Will The Fed Raise Rates This Summer? It's Iffy

George Yacik - INO.com Contributor - Fed & Interest Rates

What a difference a week makes. Two weeks ago the odds were heavily against the Federal Reserve raising interest rates before September. Now it seems the market consensus believes the Fed will raise rates before the end of the summer, either at its June or July meeting (there is no meeting in August). I for one am still not convinced.

While I think the Fed certainly should raise rates at its next meeting – but then I thought they should have begun tightening monetary policy two years ago – I still don’t think it has the cojones to do so, despite some recent comments to the contrary. I also think politics will play a bigger role in a rate decision than many market observers believe. Indeed, I haven’t heard many of them bringing up that point. More on that in a minute.

What changed market opinion? Continue reading "Will The Fed Raise Rates This Summer? It's Iffy"

Their Greece, And Now Ours

George Yacik - INO.com Contributor - Fed & Interest Rates

"You mean, you were serious?"

You can just hear Greek Prime Minister Alexis Tsipras asking the European Central Bank that question after the ECB called his bluff and refused to advance Greek banks any more emergency funds, forcing them to close for at least a week and the Athens stock market to also suspend trading. Needless to say, Greece will default on a $1.7 billion debt payment to the International Monetary Fund that comes due June 30.

Until the ECB finally learned how to say No (or, in this case, Nein) over the weekend, Tsipras was confident that his following the J. Paul Getty school of financial negotiating ("If you owe the bank $100, that's your problem. If you owe the bank $100 million, that's the bank's problem") would work and that the ECB and its fellow official creditors to Greece would eventually knuckle under to his anti-austerity demands and continue to kick the can down the road yet again. Continue reading "Their Greece, And Now Ours"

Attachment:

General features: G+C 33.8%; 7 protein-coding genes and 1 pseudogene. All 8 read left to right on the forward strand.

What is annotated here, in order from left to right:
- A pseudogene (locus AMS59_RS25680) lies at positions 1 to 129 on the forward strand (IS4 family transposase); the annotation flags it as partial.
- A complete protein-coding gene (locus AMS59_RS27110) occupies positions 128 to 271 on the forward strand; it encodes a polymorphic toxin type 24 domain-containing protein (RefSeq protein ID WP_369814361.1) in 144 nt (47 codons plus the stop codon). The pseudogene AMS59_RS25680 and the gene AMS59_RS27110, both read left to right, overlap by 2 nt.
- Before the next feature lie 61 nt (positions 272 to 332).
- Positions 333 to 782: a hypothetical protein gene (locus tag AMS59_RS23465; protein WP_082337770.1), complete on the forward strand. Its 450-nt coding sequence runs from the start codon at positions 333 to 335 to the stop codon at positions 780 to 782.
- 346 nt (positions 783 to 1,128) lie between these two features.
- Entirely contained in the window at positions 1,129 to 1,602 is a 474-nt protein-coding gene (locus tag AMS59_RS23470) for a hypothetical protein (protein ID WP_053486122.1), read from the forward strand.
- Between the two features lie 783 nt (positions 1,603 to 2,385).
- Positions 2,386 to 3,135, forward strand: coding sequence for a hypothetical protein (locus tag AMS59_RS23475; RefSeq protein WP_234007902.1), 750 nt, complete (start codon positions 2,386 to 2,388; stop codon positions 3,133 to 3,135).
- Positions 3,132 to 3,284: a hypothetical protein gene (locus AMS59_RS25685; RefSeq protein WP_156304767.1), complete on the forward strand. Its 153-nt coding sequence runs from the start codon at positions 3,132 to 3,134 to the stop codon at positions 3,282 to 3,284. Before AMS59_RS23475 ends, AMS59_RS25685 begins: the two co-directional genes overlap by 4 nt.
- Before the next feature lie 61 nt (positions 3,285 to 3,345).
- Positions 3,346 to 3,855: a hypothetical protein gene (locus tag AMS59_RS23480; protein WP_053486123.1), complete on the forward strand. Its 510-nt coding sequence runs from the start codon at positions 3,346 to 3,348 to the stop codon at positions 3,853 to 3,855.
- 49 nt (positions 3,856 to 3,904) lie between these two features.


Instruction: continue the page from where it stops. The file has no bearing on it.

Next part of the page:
Jobs Report Not Enough to Signal September Liftoff

George Yacik - INO.com Contributor - Fed & Interest Rates

Was May's better-than-expected jobs report strong enough to convince the Federal Reserve to start interest rate liftoff in September?

Based on the market's reaction on Friday, the answer sure looks like yes. Yields on long-term U.S. Treasury bonds spiked to their highest levels since last October, and stocks were mostly lower.

But let's not carried away with one number and one report. Certainly the data-paralyzed Fed won't. If we get three solid months of positive economic statistics, then I’ll think there's a chance – albeit a slim one – the Fed will make a move in September. Until then, we'll have to wait and see.

Notice I've already written off next week's Fed meeting as the first interest rate increase. While the minutes of the Fed's April 28-29 monetary policy meeting "did not rule out" the possibility of raising rates at the June meeting, it was "unlikely" that economic data would justify doing so by then. Nothing's happened in the meantime to change that. Continue reading "Jobs Report Not Enough to Signal September Liftoff"

Beware The Biweekly Mortgage

George Yacik - INO.com Contributor - Fed & Interest Rates

A few weeks ago in this space I recommended that people investing for retirement should avoid the overpriced stock and bond markets and any imminent market correction and instead invest in themselves, namely by paying down their mortgage. It's a 100% guaranteed risk-free investment, and the amount of money you'll save will dwarf the return you might get on bank CDs. And it will make your household budget in retirement a lot easier to balance.

But one way NOT to pay off your mortgage is by calling one of those outfits that promise to help you pay off your loan early, for a fat fee, of course. They often advertise a "biweekly" mortgage in which you agree to send them one-half of your monthly mortgage payment every two weeks. By doing that, you're essentially making one extra mortgage payment a year, thus paying down your loan faster.

What the consumer is paying for, I guess, is the discipline to make those extra payments that they might not make on their own. Continue reading "Beware The Biweekly Mortgage"

Continued Weak Jobs Numbers Allow the Fed to Sit Tight

George Yacik - INO.com Contributor - Fed & Interest Rates

Was Friday's April jobs number good enough to get the Federal Reserve to start normalizing interest rates soon?

Based on the reaction of both the stock and bond markets, the answer is no. The increase was likely way too small to convince the data-paralyzed Fed that the economy has recovered enough to let it stand on its own feet. The sharp downward revision in the already lousy March figure only added to the case.

The jobs report – nonfarm payrolls rose 223,000 in April – was a lot better than March's report – which isn't saying a whole lot – but certainly not strong enough to worry investors that the Fed might see a reason to raise interest rates sooner than most now expect, which is either late this year or early 2016. Continue reading "Continued Weak Jobs Numbers Allow the Fed to Sit Tight"